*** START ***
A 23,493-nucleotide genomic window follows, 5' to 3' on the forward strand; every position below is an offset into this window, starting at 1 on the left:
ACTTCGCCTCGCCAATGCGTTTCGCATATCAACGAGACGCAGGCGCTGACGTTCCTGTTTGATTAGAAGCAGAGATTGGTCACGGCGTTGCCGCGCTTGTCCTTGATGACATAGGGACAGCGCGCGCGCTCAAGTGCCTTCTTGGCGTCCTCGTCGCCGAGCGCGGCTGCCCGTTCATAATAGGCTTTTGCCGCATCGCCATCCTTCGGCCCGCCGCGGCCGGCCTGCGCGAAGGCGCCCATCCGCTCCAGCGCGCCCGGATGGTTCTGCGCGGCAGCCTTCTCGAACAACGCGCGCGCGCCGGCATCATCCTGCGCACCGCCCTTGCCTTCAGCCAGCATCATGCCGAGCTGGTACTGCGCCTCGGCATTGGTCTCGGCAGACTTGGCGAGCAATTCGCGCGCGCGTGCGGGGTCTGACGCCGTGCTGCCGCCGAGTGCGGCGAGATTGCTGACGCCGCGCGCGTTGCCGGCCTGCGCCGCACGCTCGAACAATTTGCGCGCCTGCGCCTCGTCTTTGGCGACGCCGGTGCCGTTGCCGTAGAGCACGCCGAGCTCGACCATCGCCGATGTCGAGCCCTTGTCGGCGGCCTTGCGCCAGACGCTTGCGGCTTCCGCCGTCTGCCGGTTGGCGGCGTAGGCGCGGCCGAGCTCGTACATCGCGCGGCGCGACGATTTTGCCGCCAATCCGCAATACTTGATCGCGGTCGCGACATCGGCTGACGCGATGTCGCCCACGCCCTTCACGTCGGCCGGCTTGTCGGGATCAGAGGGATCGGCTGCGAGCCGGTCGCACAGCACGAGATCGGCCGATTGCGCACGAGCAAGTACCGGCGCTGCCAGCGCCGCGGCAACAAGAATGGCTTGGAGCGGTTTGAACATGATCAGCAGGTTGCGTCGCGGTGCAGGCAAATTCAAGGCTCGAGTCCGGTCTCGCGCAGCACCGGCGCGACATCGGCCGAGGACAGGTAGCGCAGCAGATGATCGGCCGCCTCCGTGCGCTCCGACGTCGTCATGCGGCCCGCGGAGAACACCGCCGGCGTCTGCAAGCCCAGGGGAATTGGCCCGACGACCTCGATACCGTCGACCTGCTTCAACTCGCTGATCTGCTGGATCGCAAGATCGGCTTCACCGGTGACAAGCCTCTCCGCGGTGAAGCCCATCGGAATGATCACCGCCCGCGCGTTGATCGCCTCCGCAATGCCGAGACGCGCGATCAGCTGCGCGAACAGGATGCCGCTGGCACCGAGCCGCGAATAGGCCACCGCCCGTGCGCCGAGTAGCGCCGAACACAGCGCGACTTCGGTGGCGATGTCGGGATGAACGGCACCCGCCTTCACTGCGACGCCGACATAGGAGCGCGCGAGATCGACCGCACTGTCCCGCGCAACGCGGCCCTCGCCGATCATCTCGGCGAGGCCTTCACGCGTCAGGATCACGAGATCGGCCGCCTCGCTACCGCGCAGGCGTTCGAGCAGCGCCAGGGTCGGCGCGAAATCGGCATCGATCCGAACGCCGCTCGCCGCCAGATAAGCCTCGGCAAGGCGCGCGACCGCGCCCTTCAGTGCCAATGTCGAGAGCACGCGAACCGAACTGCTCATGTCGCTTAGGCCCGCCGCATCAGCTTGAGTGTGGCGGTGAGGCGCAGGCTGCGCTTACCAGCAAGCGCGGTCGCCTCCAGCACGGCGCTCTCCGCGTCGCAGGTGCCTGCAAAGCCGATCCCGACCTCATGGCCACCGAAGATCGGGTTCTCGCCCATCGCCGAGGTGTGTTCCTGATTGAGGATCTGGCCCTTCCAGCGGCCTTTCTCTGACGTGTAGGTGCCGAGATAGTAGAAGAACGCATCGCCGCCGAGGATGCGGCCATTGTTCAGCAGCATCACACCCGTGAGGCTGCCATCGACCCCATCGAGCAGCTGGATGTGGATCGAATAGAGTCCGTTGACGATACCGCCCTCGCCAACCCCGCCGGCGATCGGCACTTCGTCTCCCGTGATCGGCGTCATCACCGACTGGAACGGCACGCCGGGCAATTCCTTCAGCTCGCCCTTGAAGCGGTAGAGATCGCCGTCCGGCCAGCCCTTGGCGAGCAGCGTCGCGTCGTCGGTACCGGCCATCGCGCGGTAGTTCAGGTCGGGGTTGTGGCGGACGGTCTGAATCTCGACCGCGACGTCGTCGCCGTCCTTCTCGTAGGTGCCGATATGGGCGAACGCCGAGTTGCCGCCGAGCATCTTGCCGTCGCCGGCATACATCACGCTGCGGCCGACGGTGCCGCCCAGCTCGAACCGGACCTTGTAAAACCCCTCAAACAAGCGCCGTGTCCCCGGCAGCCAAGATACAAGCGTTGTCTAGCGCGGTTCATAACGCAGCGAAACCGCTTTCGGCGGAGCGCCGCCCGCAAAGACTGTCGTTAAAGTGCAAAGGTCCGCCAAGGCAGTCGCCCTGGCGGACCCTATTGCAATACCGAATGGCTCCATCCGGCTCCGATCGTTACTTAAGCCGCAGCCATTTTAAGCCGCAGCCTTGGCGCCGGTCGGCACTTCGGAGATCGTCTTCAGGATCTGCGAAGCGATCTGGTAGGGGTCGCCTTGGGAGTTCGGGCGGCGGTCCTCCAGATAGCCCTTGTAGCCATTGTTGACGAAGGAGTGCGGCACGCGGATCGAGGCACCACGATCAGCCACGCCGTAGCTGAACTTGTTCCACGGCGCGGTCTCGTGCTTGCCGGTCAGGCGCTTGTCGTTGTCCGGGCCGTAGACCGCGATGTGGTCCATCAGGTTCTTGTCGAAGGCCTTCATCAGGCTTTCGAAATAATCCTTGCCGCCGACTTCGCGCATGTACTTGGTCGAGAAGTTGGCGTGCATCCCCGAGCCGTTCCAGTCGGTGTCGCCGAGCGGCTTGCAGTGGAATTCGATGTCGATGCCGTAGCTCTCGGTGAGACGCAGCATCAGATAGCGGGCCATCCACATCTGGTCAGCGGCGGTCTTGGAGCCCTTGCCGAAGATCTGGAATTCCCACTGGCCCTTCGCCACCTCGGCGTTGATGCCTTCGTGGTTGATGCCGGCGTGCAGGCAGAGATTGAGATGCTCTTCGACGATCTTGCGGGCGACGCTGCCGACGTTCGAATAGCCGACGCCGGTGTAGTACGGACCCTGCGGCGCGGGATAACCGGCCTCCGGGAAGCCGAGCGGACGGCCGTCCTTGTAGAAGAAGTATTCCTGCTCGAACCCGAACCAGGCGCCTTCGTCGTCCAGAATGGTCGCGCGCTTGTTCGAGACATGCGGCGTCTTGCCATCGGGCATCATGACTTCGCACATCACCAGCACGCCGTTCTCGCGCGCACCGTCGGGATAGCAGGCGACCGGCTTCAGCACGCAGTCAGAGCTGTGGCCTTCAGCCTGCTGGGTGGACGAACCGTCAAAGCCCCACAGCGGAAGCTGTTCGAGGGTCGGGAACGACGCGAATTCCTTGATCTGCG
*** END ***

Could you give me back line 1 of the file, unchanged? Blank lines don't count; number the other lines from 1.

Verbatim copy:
A 23,493-nucleotide genomic window follows, 5' to 3' on the forward strand; every position below is an offset into this window, starting at 1 on the left: